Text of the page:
Married.
Christ.
The image returns. Pathetic Parents Without Partners clutching at each other in the slow dancing, trying to recover whatever thing the missing partner stole. Wounded people limping toward a momentary refuge in a bed. Probably only reminding one another of the fragile joy they thought was permanent in that distant moment when they were all swaying and sweating and singing “Could I have this dance for the rest of my life?”
Pat actually tried to persuade me to join them on the floor.
“No way.” I laughed, appalled.
 
Whoops. What was this? A sign I’d never noticed before marked a turnoff. Hawthorne Road, a narrow gravelled side road, vanished at a curve. I slowed and turned, a supernatural influence directing me. Or booze. But still I felt like an intruder.
Drop by any time, he said. Danny Ban whom they used to call Danny Bad. Perhaps it was time to visit Hawthorne. Find out why.
I ask my father: Where is Hawthorne?
He just stares.
Is it far?
It’s far, he says.
How far?
Who was talking about Hawthorne?
Nobody.
Good. I don’t want to hear any more about effing
Hawthorne. Okay?
Okay.
I entered the lane with the mailbox marked MacKay fully intending to back out again, turn and retreat back down the gravel road. Then before me was a large split-level house with two cars and a half-ton in front. A dog roared. A door opened. I waved from where I sat then drove forward. There were small fields on either side of the lane, their corners invaded by stumpy spruce trees. Probably vast meadows once upon a time, now shrunken by the creeping forest.
And I suddenly remembered, vividly, the heap of fresh earth, dead flowers scattered. Now there was just Effie and me and our father standing on the side of a narrow road that skirted a shabby section of the city. The vast chaotic steel mill belched smoke and ash and a fine red dust.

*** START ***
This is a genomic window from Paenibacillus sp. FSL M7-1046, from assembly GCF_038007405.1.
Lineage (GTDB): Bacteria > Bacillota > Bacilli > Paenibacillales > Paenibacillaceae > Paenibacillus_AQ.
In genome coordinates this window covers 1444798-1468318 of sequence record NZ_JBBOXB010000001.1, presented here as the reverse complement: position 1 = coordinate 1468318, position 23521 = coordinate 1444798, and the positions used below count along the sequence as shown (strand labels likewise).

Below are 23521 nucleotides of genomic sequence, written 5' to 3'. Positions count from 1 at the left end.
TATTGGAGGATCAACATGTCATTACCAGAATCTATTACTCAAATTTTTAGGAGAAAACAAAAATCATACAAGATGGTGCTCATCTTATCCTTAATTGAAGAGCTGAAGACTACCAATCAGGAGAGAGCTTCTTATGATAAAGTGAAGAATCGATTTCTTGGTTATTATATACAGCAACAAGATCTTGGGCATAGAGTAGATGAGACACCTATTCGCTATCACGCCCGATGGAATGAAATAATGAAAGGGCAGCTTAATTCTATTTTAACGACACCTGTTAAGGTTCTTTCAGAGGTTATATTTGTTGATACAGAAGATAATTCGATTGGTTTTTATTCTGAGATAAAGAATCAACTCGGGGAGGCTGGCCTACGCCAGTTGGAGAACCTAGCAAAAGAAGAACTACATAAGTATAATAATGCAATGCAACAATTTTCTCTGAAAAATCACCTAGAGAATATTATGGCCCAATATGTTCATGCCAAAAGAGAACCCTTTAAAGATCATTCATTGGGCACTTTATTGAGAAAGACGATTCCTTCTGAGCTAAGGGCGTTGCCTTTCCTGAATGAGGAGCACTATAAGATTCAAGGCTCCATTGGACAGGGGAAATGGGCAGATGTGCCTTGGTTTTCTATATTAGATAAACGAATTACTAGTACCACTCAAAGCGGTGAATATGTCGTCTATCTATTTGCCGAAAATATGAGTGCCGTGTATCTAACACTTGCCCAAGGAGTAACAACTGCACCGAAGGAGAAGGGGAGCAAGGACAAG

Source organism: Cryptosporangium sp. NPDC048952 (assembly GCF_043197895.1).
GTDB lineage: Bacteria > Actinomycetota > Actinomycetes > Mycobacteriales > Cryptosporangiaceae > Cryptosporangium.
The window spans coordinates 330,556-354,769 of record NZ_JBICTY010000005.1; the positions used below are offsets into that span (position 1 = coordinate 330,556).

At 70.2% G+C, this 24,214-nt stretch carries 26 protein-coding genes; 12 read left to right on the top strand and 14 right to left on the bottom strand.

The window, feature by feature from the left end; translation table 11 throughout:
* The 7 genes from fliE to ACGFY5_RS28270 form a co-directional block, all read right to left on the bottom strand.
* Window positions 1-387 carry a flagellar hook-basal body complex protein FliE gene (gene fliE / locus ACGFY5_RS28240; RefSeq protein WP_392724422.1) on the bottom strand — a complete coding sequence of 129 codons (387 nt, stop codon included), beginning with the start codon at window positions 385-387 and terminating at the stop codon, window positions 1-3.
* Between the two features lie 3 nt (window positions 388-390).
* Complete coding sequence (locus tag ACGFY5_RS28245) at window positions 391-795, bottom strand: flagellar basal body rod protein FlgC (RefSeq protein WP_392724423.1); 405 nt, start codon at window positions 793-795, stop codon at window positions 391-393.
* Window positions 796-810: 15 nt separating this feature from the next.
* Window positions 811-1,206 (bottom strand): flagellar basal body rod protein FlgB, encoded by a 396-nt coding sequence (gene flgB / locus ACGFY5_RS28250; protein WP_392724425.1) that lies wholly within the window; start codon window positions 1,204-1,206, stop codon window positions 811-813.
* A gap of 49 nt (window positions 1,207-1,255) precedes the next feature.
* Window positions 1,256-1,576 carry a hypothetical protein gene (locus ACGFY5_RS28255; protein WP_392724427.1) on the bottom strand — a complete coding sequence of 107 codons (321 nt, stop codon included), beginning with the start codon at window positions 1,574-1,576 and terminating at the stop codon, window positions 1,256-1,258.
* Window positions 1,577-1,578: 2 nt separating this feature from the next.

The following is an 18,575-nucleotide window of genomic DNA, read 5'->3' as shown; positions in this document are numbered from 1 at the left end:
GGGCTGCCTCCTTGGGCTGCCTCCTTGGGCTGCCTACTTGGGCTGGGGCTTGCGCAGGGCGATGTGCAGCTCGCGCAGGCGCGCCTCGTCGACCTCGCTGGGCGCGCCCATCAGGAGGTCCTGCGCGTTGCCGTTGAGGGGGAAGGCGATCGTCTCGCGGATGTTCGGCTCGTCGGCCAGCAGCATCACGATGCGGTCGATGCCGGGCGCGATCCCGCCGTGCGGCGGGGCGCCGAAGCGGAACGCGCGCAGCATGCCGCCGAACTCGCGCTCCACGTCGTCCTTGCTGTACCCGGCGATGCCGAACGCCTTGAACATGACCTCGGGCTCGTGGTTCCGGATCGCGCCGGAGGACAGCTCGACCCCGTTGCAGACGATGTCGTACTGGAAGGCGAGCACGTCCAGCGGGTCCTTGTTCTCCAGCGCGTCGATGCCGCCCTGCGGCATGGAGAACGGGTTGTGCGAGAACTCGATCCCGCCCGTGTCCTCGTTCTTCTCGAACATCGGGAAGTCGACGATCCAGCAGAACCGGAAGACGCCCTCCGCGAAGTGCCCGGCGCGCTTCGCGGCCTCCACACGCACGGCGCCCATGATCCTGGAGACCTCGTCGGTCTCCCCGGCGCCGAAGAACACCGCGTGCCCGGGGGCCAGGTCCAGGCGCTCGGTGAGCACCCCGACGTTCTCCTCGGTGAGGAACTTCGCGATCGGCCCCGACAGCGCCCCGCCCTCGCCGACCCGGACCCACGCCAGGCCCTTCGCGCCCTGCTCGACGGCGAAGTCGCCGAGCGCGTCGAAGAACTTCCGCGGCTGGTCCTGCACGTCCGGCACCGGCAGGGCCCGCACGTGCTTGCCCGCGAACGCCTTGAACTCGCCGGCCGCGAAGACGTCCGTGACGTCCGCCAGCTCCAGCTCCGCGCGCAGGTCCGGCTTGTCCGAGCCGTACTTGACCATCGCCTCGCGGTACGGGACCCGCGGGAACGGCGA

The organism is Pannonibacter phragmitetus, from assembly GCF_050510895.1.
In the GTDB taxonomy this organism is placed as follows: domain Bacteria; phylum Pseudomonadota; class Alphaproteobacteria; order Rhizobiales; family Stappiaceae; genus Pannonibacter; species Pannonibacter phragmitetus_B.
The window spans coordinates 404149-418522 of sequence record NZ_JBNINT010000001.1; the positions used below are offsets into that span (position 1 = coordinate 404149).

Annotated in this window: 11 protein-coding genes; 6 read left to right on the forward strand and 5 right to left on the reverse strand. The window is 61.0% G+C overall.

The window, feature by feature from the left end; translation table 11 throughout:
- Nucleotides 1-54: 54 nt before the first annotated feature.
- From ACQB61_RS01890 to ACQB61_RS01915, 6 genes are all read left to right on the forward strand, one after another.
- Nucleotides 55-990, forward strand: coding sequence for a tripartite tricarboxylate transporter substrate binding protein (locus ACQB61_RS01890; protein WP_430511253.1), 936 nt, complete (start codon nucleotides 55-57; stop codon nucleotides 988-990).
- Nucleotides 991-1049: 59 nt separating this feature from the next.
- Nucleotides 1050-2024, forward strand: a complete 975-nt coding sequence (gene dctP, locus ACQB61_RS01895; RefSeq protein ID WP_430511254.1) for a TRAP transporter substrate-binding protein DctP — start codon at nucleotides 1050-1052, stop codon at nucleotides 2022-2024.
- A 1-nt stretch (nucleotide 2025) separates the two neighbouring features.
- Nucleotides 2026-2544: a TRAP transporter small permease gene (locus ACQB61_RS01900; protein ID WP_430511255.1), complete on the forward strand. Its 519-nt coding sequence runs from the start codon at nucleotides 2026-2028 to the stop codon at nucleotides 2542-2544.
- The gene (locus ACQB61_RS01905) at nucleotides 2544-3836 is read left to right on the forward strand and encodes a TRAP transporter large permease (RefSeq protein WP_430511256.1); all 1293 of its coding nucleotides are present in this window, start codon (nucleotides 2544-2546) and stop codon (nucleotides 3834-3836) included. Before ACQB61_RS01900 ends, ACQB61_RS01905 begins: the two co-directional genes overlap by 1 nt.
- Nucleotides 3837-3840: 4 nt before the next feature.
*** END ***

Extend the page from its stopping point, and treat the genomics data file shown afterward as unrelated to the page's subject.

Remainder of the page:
“This is where she’ll always be,” he said. “Remember, when you’re bigger. You’ll always know you’ll find her near the smoke.”
Effie was clutching a shabby doll, her expression sombre.
“And over there,” he said, pointing, “that’ll be your grandma.”
“Who was she?”
“I don’t know.”
“Was she from here?”
“No.”
“Where, then?”
“Hawthorne.”
“Where’s that?”
“It doesn’t matter.”
 
The house was relatively modern. Beyond it, a barn leaned perilously, a stout beam propped against one wall to prevent complete collapse. What appeared to be the hull of a new boat rose optimistically nearby, swaddled in tarpaulin.
Danny Ban descended from a high deck at the front of the house. He was moving carefully, one hand gripping the railing. The wary dog stayed close to him.
“The MS is an awful friggin’ nuisance,” he announced.
“You have MS?” I said, surprised.
“Yeeeees,” he said impatiently. “But there isn’t a damn thing we can do about it except take it cool. Live quiet. A big change for me.” And he laughed. “Glad you came by.”